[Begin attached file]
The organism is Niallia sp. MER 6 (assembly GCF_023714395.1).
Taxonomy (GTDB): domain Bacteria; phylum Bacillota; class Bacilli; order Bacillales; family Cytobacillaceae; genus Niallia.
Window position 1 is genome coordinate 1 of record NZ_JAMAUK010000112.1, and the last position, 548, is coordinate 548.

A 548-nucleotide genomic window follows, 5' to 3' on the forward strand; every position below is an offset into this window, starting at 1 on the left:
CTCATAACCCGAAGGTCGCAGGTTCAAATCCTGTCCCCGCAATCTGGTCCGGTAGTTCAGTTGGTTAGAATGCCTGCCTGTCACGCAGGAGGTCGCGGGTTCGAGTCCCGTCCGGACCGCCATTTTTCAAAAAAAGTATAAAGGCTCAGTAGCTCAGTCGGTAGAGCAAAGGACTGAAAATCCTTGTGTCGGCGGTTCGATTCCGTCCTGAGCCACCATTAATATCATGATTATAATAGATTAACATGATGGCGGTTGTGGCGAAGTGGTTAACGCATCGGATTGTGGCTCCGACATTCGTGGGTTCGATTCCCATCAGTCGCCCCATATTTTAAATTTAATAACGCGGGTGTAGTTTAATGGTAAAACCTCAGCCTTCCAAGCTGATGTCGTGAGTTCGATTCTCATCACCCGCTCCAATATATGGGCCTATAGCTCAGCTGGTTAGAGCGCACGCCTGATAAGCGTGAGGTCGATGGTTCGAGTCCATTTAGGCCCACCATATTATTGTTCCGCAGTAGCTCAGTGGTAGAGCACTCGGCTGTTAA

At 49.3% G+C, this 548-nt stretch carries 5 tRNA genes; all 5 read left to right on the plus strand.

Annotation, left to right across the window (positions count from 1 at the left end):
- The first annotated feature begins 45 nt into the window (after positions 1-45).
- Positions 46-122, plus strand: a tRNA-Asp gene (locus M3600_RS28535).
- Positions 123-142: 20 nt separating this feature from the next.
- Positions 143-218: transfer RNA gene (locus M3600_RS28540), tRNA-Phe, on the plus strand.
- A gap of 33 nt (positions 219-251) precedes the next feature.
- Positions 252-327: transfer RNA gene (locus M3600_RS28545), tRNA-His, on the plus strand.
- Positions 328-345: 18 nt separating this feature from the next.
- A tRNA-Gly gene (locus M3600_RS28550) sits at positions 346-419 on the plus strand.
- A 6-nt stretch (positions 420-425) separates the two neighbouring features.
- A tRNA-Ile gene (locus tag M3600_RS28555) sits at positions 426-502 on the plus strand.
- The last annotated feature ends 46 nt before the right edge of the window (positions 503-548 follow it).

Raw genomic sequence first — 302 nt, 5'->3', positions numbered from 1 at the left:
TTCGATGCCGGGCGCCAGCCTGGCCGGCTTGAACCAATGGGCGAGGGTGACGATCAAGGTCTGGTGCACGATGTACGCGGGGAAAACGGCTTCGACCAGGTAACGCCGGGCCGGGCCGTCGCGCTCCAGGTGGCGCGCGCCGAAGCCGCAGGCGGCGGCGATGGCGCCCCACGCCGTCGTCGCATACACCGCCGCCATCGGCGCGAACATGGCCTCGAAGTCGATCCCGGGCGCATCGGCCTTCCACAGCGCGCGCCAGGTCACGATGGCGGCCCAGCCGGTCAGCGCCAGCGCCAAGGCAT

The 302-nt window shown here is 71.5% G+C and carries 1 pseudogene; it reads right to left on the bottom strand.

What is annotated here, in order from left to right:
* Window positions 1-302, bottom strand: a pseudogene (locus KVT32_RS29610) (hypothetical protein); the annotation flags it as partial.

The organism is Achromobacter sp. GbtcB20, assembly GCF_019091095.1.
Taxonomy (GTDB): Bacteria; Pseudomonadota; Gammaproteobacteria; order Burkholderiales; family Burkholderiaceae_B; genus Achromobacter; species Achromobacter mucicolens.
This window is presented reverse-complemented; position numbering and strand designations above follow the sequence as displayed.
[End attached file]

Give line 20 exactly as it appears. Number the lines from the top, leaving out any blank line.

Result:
TTCGATGCCGGGCGCCAGCCTGGCCGGCTTGAACCAATGGGCGAGGGTGACGATCAAGGTCTGGTGCACGATGTACGCGGGGAAAACGGCTTCGACCAGGTAACGCCGGGCCGGGCCGTCGCGCTCCAGGTGGCGCGCGCCGAAGCCGCAGGCGGCGGCGATGGCGCCCCACGCCGTCGTCGCATACACCGCCGCCATCGGCGCGAACATGGCCTCGAAGTCGATCCCGGGCGCATCGGCCTTCCACAGCGCGCGCCAGGTCACGATGGCGGCCCAGCCGGTCAGCGCCAGCGCCAAGGCAT